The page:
JUNE 30, 2023
AUGUSTA, ME – Today Governor Mills vetoed LD 2004, An Act to Restore Access to Federal Laws Beneficial to the Wabanaki Nations. LD 2004 was based on one consensus recommendation of 22 from the 2019 bipartisan Task Force on Changes to the Maine Indian Claims Settlement Implementing Act. During the Judiciary Committee process, LD 2004 was amended to address the concerns of the Governor and Republicans by exempting certain federal laws, such as the Clean Water Act, Indian Mineral Development Act, Water Quality Act, and the Indian Gaming Regulatory Act.
LD 2004 would:
- Begin the process of placing the Wabanaki tribes in Maine on the same footing as the other 570 federally recognized tribes across the United States. Currently, the tribes in Maine must ask to be specifically written into federal beneficial laws that all other tribes across the country can automatically access. LD 2004 would flip this paradigm by allowing the Wabanaki to access federal laws unless those federal laws expressly exclude them.
- Allow the tribes in Maine to be included in some federal Indian law. The tribes in Maine must be written INTO federal legislation to be included. No other tribe in the country has this burden. This causes Tribes in Maine to miss out on federal funding opportunities and critical government capacity building.
- Would only pertain to tribal lands
- Does NOT include Clean Water Act, Indian Mineral Development Act, Water Quality Act and Indian Gaming Regulatory Act and more.
- In 1980, Congress made the most unusual move of abdicating its authority to the State of Maine in the Settlement Act. Congress said the State of Maine has the authority regarding the tribes in Maine, not Congress. What LD 2004 says is that the State of Maine would like the Wabanaki tribes to have access to some federal beneficial laws created for Indian Country without having the State being the middleman.
Republican State Representative John Andrews said, “LD 2004 is a basic liberty issue and that’s probably why an authoritarian like Janet Mills opposes it. Every Republican should be fighting to overturn this veto to tell the Governor that the Legislature has spoken unanimously in both chambers on enactment. It is beyond time that we gave the Tribes the freedom to help themselves like every other tribe in the United States.”
Chief of the Passamaquoddy Tribe of Sipayik Rena Newell observed, “The frustrating part is Governor Mills keeps moving the goal posts. Her office testified on her behalf in Congress, on Congressman Golden’s legislation, that this issue should be dealt with in the state. So we put in state legislation. Now she says this issue should be done by Congress. We can only conclude she wants nothing done on this issue.”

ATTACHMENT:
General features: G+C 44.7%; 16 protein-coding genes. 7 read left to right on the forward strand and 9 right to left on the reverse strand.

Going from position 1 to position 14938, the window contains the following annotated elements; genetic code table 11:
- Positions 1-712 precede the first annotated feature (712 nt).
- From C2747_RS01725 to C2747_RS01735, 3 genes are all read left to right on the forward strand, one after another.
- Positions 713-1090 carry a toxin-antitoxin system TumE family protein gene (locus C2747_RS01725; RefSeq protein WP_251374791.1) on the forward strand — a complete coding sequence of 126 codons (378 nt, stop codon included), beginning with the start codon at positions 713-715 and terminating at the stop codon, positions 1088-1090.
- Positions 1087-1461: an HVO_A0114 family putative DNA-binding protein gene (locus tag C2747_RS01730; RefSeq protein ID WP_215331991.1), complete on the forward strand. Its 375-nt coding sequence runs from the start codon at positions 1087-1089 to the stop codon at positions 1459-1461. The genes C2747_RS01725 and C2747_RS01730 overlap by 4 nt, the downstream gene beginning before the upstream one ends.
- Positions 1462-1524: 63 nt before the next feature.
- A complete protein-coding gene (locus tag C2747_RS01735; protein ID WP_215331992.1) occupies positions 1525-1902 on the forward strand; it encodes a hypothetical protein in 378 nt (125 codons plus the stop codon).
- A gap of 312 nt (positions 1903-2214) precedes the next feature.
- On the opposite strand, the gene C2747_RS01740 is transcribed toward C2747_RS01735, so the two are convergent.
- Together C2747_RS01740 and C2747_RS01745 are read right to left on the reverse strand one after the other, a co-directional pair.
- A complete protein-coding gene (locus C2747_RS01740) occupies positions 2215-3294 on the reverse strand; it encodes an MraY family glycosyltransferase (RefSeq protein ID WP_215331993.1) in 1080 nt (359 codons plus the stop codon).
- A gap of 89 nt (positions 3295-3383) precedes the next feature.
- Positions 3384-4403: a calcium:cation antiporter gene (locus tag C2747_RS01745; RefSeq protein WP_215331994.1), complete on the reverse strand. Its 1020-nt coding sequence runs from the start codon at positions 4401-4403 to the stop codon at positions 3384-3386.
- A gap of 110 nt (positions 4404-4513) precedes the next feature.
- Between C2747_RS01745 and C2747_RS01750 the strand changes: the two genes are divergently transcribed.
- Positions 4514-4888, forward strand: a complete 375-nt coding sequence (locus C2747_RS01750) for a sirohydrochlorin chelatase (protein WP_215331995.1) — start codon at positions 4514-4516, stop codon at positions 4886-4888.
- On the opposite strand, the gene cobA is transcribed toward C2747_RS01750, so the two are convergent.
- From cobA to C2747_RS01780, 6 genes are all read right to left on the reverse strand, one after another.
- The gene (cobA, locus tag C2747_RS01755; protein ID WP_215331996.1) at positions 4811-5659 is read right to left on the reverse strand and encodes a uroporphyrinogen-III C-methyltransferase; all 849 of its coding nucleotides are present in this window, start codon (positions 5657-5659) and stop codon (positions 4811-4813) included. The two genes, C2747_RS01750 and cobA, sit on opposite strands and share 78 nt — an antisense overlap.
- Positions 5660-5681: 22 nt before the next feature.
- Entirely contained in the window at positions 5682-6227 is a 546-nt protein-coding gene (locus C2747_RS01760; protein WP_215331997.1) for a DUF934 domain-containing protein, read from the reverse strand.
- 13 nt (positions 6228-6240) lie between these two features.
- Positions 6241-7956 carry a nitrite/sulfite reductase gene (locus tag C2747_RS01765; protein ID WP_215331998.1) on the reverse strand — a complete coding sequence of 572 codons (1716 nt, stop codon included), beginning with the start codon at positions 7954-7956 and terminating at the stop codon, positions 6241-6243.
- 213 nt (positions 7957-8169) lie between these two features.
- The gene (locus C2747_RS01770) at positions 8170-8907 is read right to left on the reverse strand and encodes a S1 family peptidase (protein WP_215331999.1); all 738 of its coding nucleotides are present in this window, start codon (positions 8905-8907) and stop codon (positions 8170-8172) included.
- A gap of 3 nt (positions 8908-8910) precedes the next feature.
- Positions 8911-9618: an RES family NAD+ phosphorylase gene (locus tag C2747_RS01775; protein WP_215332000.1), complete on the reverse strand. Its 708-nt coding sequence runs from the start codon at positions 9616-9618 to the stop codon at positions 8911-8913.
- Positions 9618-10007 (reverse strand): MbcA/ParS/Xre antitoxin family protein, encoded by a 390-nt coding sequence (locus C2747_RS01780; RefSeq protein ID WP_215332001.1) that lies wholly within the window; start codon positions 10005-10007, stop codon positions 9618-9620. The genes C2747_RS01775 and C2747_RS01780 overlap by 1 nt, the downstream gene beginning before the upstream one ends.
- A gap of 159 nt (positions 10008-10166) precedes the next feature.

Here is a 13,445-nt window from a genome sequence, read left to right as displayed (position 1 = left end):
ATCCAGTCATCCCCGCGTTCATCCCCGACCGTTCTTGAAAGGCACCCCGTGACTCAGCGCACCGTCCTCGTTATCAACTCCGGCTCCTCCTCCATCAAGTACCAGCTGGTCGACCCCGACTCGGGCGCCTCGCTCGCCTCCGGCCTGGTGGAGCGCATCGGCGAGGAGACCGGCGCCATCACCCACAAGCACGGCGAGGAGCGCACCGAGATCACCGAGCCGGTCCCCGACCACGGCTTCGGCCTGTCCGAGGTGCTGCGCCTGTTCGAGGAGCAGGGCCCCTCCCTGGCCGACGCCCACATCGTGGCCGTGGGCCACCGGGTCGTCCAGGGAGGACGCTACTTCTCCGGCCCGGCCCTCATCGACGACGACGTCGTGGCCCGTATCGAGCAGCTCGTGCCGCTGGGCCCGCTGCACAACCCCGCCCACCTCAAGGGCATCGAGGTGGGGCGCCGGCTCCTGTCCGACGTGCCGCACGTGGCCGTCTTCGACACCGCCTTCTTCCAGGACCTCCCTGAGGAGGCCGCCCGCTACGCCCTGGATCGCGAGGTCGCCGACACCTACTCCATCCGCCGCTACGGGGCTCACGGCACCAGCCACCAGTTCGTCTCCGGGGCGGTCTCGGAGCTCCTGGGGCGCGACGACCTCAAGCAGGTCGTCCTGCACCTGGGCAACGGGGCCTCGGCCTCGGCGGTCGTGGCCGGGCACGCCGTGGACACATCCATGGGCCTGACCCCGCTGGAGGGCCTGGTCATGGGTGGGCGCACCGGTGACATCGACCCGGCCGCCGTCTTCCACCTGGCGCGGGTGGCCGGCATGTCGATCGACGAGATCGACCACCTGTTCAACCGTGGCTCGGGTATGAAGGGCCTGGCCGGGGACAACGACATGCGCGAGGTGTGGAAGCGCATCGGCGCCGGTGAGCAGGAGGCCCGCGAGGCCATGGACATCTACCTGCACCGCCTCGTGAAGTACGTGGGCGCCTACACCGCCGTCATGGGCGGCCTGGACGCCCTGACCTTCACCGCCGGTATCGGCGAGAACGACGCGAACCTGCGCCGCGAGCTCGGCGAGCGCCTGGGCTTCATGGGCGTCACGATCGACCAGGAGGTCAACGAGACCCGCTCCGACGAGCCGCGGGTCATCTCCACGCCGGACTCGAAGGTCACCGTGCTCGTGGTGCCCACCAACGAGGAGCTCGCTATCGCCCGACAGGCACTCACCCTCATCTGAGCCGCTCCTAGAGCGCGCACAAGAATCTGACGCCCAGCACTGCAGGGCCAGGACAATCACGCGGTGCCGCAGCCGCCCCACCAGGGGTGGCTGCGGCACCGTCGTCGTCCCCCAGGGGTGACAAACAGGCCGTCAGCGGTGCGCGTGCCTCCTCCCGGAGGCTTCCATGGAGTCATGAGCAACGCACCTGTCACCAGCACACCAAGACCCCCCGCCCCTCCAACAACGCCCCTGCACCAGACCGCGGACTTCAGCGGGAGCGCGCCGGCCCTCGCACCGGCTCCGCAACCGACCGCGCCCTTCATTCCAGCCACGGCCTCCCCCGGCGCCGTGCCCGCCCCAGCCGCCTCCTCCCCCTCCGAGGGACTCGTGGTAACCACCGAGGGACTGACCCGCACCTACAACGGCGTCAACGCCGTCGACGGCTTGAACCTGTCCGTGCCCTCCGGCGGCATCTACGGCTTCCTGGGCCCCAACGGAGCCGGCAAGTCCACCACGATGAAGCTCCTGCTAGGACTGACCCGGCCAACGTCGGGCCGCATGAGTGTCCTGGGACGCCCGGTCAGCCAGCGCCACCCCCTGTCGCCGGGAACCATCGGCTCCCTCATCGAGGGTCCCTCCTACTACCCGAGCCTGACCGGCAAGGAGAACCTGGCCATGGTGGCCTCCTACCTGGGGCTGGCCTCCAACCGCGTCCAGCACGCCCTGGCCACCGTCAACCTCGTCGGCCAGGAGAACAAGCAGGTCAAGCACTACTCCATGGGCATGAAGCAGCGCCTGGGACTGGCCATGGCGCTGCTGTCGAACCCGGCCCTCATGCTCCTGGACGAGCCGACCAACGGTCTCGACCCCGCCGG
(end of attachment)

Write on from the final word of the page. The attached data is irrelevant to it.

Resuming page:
Chief of the Penobscot Nation Kirk Francis stated, “We’re disappointed that the Governor continues to block self-determination policies that would better the lives of tribal citizens and rural Mainers. Her constant insistence that she maintain control over the tribes is an outlier across the country. We’re asking to be treated fairly like the other 570 federally recognized tribes across the country.”
Ambassador Maulian Bryant of the Penobscot Nation and Wabanaki Alliance President said, “There has been an outpouring of support across Maine for Wabanaki issues. Mainers understand fairness and equity. They understand that this is not a partisan issue but a Maine issue. An issue that can lift up not just the tribes in Maine but rural Maine.”
Ambassador Osihkiyol “Zeke” Crofton-Macdonald of the Houlton Band of Maliseets declared, “Thank you to the Democrats and Republicans who have supported our efforts on self-determination. Clearly, tribal issues are not a partisan issue, they are a Governor Mills issue.”
Sage Phillips, Penobscot Nation citizen and Master of Human Rights candidate at the U. of Connecticut, stated “LD 2004 would pave the way for future generations to access federal laws and uplift our sovereignty and self-determination. Now that a super-majority of Maine lawmakers have approved LD 2004 and Gov. Mills has vetoed our rights and sovereignty, we need you to call your lawmakers and ask them to continue to stand with the Wabanaki people.” See more of Sage Phillips’ reaction to Gov. Mills’ veto in this video.
To override the Governor’s veto the House and Senate must vote in favor of overriding the Governor with 2/3 of each body present and voting.